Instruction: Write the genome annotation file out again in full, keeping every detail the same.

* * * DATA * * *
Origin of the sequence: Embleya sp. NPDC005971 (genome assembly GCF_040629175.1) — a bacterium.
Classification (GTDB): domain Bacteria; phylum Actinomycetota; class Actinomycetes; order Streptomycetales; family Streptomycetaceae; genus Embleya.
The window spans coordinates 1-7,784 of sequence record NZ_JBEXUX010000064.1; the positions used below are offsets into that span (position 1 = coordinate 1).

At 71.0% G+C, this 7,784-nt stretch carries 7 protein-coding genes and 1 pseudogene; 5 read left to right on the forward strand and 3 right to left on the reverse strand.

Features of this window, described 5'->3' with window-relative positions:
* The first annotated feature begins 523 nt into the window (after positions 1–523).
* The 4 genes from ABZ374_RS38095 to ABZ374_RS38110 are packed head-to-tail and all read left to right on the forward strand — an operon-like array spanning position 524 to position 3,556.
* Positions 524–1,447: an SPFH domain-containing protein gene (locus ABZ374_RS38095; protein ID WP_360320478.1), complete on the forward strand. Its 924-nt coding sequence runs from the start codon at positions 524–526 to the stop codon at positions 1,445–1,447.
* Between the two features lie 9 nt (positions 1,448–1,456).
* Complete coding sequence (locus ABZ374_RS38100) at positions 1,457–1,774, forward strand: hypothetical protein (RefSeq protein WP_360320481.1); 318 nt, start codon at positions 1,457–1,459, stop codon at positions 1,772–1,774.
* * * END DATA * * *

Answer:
Origin of the sequence: Embleya sp. NPDC005971 (genome assembly GCF_040629175.1) — a bacterium.
Classification (GTDB): domain Bacteria; phylum Actinomycetota; class Actinomycetes; order Streptomycetales; family Streptomycetaceae; genus Embleya.
The window spans coordinates 1-7,784 of sequence record NZ_JBEXUX010000064.1; the positions used below are offsets into that span (position 1 = coordinate 1).

At 71.0% G+C, this 7,784-nt stretch carries 7 protein-coding genes and 1 pseudogene; 5 read left to right on the forward strand and 3 right to left on the reverse strand.

Features of this window, described 5'->3' with window-relative positions:
* The first annotated feature begins 523 nt into the window (after positions 1–523).
* The 4 genes from ABZ374_RS38095 to ABZ374_RS38110 are packed head-to-tail and all read left to right on the forward strand — an operon-like array spanning position 524 to position 3,556.
* Positions 524–1,447: an SPFH domain-containing protein gene (locus ABZ374_RS38095; protein ID WP_360320478.1), complete on the forward strand. Its 924-nt coding sequence runs from the start codon at positions 524–526 to the stop codon at positions 1,445–1,447.
* Between the two features lie 9 nt (positions 1,448–1,456).
* Complete coding sequence (locus ABZ374_RS38100) at positions 1,457–1,774, forward strand: hypothetical protein (RefSeq protein WP_360320481.1); 318 nt, start codon at positions 1,457–1,459, stop codon at positions 1,772–1,774.